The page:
Published: June 14th 2011June 14th 2011
Well the dinner was great! Zebu steak for me (type of big horned cow with a big hump on its back) and a traditional Malagasy (Madagascan) dish for Dario, both delicious. Of course we tried a local beer, Ambree, very nice! Then we went to bed exhausted.
Next morning we had brekky at 6.30am then grabbed our things and took a taxi to the taxi-brousse station (basically mini van which are public transport) to take one to Fianarantsoa, 10 hours south. We managed to just miss the morning one, we didn’t want to wait until 2pm for the next one so instead we got on one that was heading to Ambositra, 5 hours south. We had to wait in our seats (we had the best ones since we were one of the first people in the van… right up front next to the driver) for an hour and a half until all the seats were sold and off we went… we had to get 3 guys to push us to get a rolling start though! The ride wasnt so bad since we had good seats up front, although we got the occassional fright as the driver took turns really fast
(his speedo didnt work either) and the roads are very narrow. The view along the way was great! Lots of rolling hills and terraced farms with Zebu grazing and lots of ducks. It was quite sad though since all the land wesaw used to be forests, but subsistance farming and the population growth has forced people to slash and burn a lot of the forest.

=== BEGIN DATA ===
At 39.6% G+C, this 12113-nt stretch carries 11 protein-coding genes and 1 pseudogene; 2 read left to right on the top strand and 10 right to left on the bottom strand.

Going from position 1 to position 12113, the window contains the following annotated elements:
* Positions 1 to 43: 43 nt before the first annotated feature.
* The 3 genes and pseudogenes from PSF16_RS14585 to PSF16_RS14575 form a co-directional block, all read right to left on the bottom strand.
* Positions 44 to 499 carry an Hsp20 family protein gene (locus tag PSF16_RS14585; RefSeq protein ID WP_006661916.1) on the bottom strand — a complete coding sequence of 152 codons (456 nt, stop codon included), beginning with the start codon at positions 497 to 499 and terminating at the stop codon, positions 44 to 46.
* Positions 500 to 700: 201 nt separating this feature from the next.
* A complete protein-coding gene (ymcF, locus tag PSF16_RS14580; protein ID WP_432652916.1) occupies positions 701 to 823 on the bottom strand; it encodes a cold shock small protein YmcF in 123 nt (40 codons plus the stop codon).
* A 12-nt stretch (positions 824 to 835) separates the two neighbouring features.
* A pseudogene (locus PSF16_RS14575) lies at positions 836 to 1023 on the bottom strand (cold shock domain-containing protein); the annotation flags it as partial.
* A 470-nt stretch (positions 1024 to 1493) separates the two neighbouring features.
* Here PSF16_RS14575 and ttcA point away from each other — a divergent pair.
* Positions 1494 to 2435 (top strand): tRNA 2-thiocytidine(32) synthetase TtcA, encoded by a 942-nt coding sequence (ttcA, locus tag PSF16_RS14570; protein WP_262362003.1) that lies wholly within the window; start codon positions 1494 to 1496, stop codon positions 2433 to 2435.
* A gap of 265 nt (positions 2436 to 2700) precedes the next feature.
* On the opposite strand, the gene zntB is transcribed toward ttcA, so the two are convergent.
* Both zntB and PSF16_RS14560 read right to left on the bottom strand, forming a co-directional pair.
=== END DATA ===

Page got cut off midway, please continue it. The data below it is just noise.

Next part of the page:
We arrived in Ambositra almost exactly 5 hours later, hopped out, got our bags (which had been tied to the roof) and looked about for a taxi to take us to the other station at the other end of town, but there were none, so we took a pousse-pousse each, basically a rickshaw but without the pedals, the guy just runs in front of the bit we sit in. We arranged before we got in with the guys, 3000Ar each... equivalent to $1.50. We felt sorry for these poor guys, they were so fit though! A lot of the way was slightly up hill and sometimes a mate of the guy would help by pushing at the back... made us feel way too heavy :) But everyone we went past waved and said bonjour